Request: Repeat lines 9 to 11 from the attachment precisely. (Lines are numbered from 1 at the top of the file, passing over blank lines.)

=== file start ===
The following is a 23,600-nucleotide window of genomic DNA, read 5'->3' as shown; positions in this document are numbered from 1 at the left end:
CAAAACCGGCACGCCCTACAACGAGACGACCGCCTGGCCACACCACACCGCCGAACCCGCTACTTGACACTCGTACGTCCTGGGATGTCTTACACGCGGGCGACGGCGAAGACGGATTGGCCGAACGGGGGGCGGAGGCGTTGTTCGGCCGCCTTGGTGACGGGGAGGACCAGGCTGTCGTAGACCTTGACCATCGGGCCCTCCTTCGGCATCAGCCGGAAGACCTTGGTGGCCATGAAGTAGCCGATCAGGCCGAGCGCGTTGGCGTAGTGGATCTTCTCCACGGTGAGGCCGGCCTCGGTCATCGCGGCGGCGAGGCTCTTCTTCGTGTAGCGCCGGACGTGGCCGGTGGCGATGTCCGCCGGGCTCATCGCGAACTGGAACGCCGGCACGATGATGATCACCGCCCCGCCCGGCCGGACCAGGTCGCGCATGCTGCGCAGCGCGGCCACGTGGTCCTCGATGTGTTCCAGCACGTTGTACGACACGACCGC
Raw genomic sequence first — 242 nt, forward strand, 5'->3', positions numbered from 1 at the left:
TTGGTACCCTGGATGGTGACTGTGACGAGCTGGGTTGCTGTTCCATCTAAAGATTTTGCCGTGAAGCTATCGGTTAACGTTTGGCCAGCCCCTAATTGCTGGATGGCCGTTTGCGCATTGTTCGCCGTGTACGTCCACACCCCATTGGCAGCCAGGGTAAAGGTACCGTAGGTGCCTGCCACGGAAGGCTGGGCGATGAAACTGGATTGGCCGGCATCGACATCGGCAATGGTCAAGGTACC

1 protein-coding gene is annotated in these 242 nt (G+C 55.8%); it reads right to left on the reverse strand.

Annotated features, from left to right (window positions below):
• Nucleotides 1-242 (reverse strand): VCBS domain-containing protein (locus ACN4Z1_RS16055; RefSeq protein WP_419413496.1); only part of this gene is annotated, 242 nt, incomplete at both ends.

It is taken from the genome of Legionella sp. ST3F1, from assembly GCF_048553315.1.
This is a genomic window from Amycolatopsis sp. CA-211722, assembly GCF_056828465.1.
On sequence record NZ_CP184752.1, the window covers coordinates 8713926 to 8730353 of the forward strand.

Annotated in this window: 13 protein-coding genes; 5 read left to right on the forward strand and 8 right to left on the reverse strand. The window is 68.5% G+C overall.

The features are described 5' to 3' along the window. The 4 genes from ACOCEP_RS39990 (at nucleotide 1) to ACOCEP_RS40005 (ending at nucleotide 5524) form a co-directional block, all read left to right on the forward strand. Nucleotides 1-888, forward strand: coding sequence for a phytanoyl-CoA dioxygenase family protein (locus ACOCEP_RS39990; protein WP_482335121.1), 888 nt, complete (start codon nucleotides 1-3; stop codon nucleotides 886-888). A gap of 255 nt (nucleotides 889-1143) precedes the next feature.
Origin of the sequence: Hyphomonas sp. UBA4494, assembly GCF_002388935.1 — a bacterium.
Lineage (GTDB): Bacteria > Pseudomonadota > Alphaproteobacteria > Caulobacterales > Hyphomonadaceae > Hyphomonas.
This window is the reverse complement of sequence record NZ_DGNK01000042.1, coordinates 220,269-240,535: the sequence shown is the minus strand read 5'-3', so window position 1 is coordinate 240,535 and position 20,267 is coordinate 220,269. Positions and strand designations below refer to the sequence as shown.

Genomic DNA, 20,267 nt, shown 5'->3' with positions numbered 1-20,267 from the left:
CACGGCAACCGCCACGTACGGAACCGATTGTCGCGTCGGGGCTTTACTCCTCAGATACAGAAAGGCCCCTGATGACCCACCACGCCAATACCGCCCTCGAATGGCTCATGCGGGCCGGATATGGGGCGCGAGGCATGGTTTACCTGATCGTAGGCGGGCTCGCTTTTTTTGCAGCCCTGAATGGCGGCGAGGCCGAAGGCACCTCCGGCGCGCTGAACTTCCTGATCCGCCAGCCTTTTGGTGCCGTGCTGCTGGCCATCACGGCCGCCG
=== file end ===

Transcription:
This is a genomic window from Amycolatopsis sp. CA-211722, assembly GCF_056828465.1.
On sequence record NZ_CP184752.1, the window covers coordinates 8713926 to 8730353 of the forward strand.

Annotated in this window: 13 protein-coding genes; 5 read left to right on the forward strand and 8 right to left on the reverse strand. The window is 68.5% G+C overall.